Am I allowing this earlier version of me steer my current perception of my reality, even though it may no longer be appropriate?

Negative emotions are important messages our internal compass relays to us by taking into account all of the information received from our current environment, thoughts, intuition, microbiome, digestive, endocrine, renal, and cardiovascular systems.  They are elicited when in particular situations, in the presence of certain people or even when we think about these circumstances. It’s important to explore our relationships between all of our emotions and the context to which these feelings are elicited; gaining such valuable insight will allow you limitless possibilities of how to effectively change your environment, the dynamics of your interpersonal relationships, and behaviors in order to create more joyful life experiences. 

Grab a journal and allow yourself to freely write everything that doesn't feel right about emotionally-charged moments you are experiencing. By writing down our inner thoughts and expressing our inner voice on paper, it sometimes allows us to intuitively figure out what’s really going on inside ourselves. Please be aware that if your reactions are aligned with an innate feeling of wanting to flee, give yourself more time to figure out why before proceeding to taking further action. The reason is a strong sense to flee, while sometimes necessary, can be representative of a deeply rooted avoidance pattern we may want to learn more about. In other instances, we may find ourselves ruminating on certain relationships which are no longer healthy and need to be altered in order to serve us adequately. Other times, these dysfunctionally-viewed relationships remind us of a similar relationship in our past which was laden with tremendous pain; when in the presence of these emotionally charged persons, we are unconsciously reminded of our past. 

In other instances, we may recognize that certain behaviors accelerate the jarring up of certain deeply seeded negative emotions. For example, many of us tend to overreact when we have been sleep deprived from going to bed too late or not getting enough sleep the night before. For others, eating poorly and being overly dehydrated can trigger a stress response laden with negative emotions. Sorting through our emotions takes patience; with practice and conscious effort, it definitely pays off. When we learn how to precisely interpret the connection between our emotions and body reactions, we are empowered on how to free ourselves from old stories which no longer serve us.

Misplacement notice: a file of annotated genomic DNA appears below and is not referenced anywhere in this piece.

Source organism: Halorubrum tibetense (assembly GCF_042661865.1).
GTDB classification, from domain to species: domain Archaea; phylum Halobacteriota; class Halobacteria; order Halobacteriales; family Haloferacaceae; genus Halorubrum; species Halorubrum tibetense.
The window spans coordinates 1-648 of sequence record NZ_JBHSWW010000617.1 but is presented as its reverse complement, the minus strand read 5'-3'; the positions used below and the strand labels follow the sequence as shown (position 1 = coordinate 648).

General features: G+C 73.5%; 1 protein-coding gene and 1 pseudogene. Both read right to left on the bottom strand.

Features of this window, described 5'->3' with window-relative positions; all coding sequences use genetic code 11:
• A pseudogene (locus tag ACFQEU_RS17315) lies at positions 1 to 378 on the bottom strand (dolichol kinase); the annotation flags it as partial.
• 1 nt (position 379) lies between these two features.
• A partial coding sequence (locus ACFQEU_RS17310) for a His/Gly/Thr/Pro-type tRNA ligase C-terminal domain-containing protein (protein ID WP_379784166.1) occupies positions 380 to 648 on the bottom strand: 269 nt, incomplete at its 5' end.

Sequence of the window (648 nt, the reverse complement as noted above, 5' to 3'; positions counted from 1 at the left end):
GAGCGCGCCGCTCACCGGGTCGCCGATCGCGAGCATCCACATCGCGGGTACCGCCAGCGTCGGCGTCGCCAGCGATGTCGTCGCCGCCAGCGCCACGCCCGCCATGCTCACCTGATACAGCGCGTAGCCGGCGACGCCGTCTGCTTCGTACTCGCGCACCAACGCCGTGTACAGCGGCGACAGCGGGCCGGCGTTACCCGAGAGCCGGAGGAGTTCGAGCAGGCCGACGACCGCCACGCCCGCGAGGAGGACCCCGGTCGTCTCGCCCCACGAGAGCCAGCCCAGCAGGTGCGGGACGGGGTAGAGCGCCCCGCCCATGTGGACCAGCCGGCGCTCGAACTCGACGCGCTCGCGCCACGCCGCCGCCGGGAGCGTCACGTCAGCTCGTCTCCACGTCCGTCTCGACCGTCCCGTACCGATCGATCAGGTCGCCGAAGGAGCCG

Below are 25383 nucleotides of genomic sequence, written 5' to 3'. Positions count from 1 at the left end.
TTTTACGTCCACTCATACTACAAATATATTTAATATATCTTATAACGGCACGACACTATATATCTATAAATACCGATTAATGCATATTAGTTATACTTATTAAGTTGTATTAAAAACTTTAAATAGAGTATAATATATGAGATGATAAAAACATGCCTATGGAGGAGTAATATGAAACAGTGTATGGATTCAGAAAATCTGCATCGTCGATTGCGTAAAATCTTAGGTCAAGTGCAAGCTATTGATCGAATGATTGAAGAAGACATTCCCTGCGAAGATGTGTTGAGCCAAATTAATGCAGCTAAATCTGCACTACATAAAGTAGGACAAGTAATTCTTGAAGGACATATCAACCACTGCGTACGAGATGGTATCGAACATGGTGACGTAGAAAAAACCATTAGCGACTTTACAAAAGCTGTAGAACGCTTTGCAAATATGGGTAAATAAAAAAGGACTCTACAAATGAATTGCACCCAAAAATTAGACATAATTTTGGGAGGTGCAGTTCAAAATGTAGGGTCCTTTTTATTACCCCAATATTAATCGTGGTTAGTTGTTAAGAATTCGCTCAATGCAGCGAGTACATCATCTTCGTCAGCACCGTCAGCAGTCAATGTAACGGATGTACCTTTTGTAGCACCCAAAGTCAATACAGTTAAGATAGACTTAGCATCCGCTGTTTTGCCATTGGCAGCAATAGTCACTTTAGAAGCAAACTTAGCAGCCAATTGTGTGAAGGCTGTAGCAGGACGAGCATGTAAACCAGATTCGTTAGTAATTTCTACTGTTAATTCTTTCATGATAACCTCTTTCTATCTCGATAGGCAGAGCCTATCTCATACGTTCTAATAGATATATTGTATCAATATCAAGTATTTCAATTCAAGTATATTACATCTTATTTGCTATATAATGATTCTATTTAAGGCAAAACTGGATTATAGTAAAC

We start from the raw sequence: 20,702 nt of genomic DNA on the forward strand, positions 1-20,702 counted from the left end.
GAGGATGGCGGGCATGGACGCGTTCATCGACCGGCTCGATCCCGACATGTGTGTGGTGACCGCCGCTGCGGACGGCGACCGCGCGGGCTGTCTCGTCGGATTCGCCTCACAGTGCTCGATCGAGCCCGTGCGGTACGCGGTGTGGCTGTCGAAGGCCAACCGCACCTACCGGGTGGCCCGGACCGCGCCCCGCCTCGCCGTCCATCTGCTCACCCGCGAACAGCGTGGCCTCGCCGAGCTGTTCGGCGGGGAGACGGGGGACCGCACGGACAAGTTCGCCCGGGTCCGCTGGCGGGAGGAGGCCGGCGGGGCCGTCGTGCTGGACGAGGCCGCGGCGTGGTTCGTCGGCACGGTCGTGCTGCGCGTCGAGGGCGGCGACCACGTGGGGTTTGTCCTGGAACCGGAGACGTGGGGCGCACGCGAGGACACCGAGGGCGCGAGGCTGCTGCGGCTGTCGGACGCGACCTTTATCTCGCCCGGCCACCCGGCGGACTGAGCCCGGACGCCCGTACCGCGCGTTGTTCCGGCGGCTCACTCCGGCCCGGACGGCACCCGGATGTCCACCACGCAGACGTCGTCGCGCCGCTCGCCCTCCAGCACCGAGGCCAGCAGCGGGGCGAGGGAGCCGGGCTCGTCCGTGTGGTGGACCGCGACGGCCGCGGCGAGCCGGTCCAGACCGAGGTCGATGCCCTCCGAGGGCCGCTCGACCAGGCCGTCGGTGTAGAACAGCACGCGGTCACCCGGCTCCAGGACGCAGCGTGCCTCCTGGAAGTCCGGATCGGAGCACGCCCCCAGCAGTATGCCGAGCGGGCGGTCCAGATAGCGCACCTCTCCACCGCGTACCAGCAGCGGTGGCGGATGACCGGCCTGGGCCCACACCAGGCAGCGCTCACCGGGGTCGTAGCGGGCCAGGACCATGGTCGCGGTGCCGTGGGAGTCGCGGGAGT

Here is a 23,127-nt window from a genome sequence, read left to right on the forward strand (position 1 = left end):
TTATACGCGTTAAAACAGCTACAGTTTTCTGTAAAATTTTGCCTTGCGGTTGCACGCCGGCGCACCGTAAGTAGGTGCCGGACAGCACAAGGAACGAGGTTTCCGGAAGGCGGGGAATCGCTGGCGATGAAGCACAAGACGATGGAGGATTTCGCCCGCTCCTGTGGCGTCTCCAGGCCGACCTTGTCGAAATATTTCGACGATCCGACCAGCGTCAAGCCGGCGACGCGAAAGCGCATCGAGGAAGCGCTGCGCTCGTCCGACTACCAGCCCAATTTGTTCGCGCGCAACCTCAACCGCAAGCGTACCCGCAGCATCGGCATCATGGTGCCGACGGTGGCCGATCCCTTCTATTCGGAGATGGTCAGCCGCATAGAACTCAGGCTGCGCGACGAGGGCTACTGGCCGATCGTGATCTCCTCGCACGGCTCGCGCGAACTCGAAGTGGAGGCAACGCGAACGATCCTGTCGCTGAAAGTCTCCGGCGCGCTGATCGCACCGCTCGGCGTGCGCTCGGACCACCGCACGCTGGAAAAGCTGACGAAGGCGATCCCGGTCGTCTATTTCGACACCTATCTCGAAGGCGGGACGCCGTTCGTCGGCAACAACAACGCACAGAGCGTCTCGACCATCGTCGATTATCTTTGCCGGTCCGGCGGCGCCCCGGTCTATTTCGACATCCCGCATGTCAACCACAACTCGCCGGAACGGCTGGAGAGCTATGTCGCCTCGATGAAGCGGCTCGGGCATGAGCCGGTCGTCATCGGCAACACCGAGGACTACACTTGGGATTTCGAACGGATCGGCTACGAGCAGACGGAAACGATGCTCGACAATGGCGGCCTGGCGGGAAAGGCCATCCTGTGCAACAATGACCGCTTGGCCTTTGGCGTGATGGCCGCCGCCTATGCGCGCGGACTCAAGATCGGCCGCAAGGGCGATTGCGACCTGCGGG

We are multifaceted; so are our emotions. Our feelings are not meant to be ignored, but to instead, be embraced since they provide us depth of information interconnected with our inner workings. Persistent negative emotions impact almost every aspect of our physiology: our hormones, gut function, cardiovascular, immune, and lymphatic systems, healing power, the aging process, and so much more. 

Even though whole diseases have been proven countless times to be heavily influenced by external stressors, modern medicine continues to ignore the interconnectedness of our mental, physical, and spiritual state. It instead continues to take a reductive approach to health care and lacks the ability to empower people on how best to jumpstart the healing process. Pharmaceutical drugs continue to focus on only mitigating symptoms, but unfortunately are unable to address why the ailment has occurred in the first place. By not directly targeting the root cause(s) of disease, we find ourselves frightened by increased acceleration of our internal physical body’s discourse. 

This is why working with an integrative healthcare professional is critical for guiding you on connecting the dots between how the body and mind can work synergistically together and drive lasting healing. 



Our Advanced Health Team Is Here to Support You. 

Our expert team of integrative holistic healthcare practitioners works closely with patients for addressing all of their primary care and chronic disease needs. By combining the best in evidence-based Eastern and Western medicine, patients who’ve reached their wits’ end with our current self-limiting modern medical system can finally  feel empowered at SF Advanced Health.  We embrace all aspects of a person’s health in conjunction with their story, environment and microbiome so that together, the root cause of disease is addressed and patients are guided on how best to be cured of their illness. 

To learn more about, contact SF Advanced Health or call 1-415-506-9393.

Jessica Kolahi PA-C, LAc. Jessica Kolahi P.A., LAc. Jessica Kolahi PA-C, LAc, brings over 15 years of integrative medicine experience to her patients. She provides the full spectrum holistic primary care medicine for all adults with specialization in women's health. Along with extensive training and experience in acupuncture, Chinese medicine, Herbal and Energy Medicine, Physician Assistant Jessica is able to combine the best in conventional and traditional medicine to uncover the root cause of disease. Because of Jessica’s passion for holistic preventative and integrative medicine, she focuses on creating an equal partnership with patients on guiding them on how to effectively shift their health trajectory and prevent them from ever facing a life-threatening illness. Learn more about Jessica's practice at